NABARD requested GIZ to assist them in piloting climate proofing in two watersheds of the Dindigul district in Tamil Nadu under the WDF and two watersheds of the Udaipur district in Rajasthan under the IGWDP.

Through the application of the climate proofing tool, the impacts of climate change on soil, agriculture, forests, pastureland, livestock and communities within the four watersheds were studied. Following this analysis, treatment measures for implementation were identified which can increase the resilience of the watershed and build adaptive capacities of the communities. Where found necessary, typical watershed development measures were customized according to the climate change analysis and incorporated in the final implementation plan. Watersheds thus become resilient to current and future climatic changes.

How it works:

This tool is participatory in nature and involves a combination of top-down and bottom-up approaches. The process can be broadly classified as follows:

  1. Data collection: This involves collection of baseline and future climate information and socio-economic data of the watershed and local communities from primary and secondary sources.
  2. Climate Analysis: Based on the climate data, actual or potential bio-physical and socio-economic impacts of climate change on the chosen unit of measurement (in this case the natural system of the watersheds and communities living within the watershed), are analyzed.
  3. Identification and prioritization of adaptation options: Based on baseline climate conditions and projected climate scenarios, prioritized treatment measures and adaptation options are recommended for implementation.
  4. Integration: With the involvement of community members from the watershed, NGOs, NABARD officers and concerned state departments the recommended options are reviewed and prioritized. Selected options are then integrated into the planning documents and implemented. Climate considerations thus become part of the entire development process.

Specifics of application:

  • Stakeholders and institutional set-up: In order to integrate adaptation options into the watershed development programmes, NABARD took the lead in implementation, with the technical and financial support of experts from GIZ. Scientific experts from the Tamil Nadu Agricultural University and a private consultancy firm were responsible for climate and agriculture data collection and analysis. Community data collection, community mobilization and facilitation of the projects’ implementation in the field was carried out by the project implementing agencies which are generally NGOs.
  • Input: Besides the expertise of different stakeholders, effective application of this tool requires reliable weather data for baseline climate assessment and expertise to assess future climate projections.
  • Output: The integration of the adaptation options is done employing the climate proofing table which helps in arriving at the recommended adaptation options by taking into consideration the exposure unit, climatic stress, non-climatic stresses, sensitivities and the existing adaptive capacities.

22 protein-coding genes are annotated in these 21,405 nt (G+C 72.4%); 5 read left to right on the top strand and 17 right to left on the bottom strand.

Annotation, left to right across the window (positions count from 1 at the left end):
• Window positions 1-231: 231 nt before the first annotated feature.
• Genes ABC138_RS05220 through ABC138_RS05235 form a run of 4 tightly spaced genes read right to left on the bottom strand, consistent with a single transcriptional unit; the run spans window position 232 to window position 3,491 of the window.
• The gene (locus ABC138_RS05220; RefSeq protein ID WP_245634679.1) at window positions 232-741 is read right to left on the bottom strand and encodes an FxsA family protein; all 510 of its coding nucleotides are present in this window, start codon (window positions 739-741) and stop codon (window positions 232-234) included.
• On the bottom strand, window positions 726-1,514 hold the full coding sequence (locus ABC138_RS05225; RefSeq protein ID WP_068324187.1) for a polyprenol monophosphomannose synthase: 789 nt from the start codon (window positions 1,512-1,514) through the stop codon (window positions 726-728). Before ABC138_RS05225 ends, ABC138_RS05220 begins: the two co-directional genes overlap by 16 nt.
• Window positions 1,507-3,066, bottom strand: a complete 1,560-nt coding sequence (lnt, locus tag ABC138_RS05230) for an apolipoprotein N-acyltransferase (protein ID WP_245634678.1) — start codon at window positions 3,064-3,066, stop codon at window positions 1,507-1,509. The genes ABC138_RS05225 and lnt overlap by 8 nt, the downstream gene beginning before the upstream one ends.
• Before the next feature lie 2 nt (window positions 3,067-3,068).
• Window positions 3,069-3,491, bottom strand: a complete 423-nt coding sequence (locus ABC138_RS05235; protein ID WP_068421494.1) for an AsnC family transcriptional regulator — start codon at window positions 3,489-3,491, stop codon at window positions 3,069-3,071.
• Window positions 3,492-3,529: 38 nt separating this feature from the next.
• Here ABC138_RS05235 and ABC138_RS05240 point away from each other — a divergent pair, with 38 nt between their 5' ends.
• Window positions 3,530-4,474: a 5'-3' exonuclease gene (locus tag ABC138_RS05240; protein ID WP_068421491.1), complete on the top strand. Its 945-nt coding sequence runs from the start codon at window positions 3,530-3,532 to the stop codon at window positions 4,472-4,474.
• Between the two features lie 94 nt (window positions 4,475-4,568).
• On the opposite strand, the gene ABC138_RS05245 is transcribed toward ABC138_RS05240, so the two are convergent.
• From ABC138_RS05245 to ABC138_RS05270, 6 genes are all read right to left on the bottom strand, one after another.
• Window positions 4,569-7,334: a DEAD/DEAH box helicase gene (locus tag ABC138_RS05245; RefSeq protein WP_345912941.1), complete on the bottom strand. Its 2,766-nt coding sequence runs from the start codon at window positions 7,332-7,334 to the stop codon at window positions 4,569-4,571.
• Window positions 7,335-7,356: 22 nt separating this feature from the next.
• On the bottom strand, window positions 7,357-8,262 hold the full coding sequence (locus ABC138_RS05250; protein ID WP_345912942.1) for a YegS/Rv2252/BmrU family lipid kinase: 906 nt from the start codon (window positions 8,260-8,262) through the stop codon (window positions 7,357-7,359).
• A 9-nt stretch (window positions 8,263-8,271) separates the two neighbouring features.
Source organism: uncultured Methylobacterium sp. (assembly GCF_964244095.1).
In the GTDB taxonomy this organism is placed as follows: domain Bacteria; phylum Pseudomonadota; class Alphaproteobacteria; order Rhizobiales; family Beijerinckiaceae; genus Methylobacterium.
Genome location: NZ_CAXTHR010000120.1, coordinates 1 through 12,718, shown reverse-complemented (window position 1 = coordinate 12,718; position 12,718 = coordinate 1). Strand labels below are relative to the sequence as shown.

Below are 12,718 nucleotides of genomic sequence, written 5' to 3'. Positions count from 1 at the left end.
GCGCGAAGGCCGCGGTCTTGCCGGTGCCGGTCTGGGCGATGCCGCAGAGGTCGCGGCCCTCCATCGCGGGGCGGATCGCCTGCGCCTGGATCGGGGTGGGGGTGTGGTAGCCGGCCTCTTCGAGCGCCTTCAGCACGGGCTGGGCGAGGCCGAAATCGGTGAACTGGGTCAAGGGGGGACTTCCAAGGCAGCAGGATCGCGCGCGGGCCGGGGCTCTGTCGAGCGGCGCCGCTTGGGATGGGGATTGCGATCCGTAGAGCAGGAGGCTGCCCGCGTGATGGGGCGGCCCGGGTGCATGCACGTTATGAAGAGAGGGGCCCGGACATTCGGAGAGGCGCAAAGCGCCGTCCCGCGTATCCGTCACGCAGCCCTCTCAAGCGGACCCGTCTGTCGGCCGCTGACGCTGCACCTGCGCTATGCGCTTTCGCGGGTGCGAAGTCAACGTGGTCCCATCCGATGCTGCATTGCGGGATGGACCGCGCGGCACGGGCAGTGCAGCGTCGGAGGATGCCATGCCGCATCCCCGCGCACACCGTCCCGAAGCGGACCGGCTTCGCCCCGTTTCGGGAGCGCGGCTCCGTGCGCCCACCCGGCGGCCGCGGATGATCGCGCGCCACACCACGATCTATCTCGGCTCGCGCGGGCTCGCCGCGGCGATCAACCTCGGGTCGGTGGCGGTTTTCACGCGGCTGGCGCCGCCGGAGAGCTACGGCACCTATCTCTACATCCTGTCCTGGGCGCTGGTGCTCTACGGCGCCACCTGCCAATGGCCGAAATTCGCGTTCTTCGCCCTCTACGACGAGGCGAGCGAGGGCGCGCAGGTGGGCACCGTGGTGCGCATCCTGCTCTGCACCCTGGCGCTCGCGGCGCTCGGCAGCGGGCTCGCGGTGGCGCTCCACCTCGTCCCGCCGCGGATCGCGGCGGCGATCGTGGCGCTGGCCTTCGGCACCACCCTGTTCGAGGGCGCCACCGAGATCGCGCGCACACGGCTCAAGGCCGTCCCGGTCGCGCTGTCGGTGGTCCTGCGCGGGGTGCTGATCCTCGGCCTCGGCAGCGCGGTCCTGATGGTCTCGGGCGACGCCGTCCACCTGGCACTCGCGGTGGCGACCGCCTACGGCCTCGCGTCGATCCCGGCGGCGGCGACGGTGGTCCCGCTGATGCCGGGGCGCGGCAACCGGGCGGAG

• Capacity required and ease of use: An in-depth understanding of the change in the climatic components over the years, e.g. rainfall, temperature, as well as an understanding the development programme under review is a prerequisite for carrying out a climate proofing exercise. It also requires the ability to distinguish concrete adaptation activities from the business as usual development programmes. Expertise to work on climate models, and perform scientific data analysis is beneficial for scientifically sound adaptation recommendations.

Conclusions for future application:

  • Outcome and added value: The Climate proofing tool was used to identify and prioritize adaptation options and also to customize the treatment measures according to the climate change analysis. These recommended adaptation options have been integrated in the planning process of WDF and IGWDP programmes.
  • Cost-benefit ratio: The climate change adaptation interventions which are additional to the normal watershed treatments are budgeted separately based on the concrete adaptation role. This will ensure that there is reduction in risk for the watershed development investments made by NABARD.
  • Potential for replication: Climate proofing for development (GTZ, 2010) is a tool which involves a generic sequential process which, with slight customization, can be applied to a variety of different schemes.
  • This, along with the required capacities makes it a highly potential tool for replication to mainstream adaptation into development planning. The possible next step of this intervention will be to mainstream integrate adaptation measures into the national watershed management programme of the Ministry of Rural Development.


  • GIZ, 2012. ‘Climate Proofing for Implementing Watershed Development Programmes in Appeampatti and Poosaripatti Watersheds Of Dindigul District’, Deutsche Gesellschaft für internationale Zusammenarbeit (GIZ) GmbH.
  • Fröde, A., and Hahn, M., 2010. ‘Climate Proofing for Development: adapting to climate change, reducing risk’, Deutsche Gesellschaft für Technische Zusammenarbeit GTZ), Eschborn.

Resource person:

  • Ms. Anna Kalisch, Advisor, Project Climate Change Adaptation in Rural Areas of India (CCA RAI), GIZ.
  • Mr. Unnikrishnan Divakaran Nair, Senior Advisor, Umbrella Programme on Natural Resource Management (UPNRM), GIZ.
  • Ms. Saumya Mathur, Junior Project Officer, Natural Resource Management, GIZ.

Download Method Brief (pdf)

The approach:

The Centre for Climate Risk and Opportunity Management (CCROM) introduced a comprehensive approach for mainstreaming Climate Change Adaptation (CCA) and Climate Change Mitigation (CCM) within the framework of Water Resources Management at catchment level. It was piloted for the Citarum River watershed in West Java, Indonesia.

Scope and entry points:

The core of the whole process is to integrate CCA and CCM options into catchment management and local development planning. In doing so, the approach supports a resilient and less carbon intensive development strategy in the catchment area. It was conducted as part of the Integrated Citarum Water Resources Management Investment Programme (supported by the Asian Development Bank, ADB) that began in 2010 and is projected for 15 years.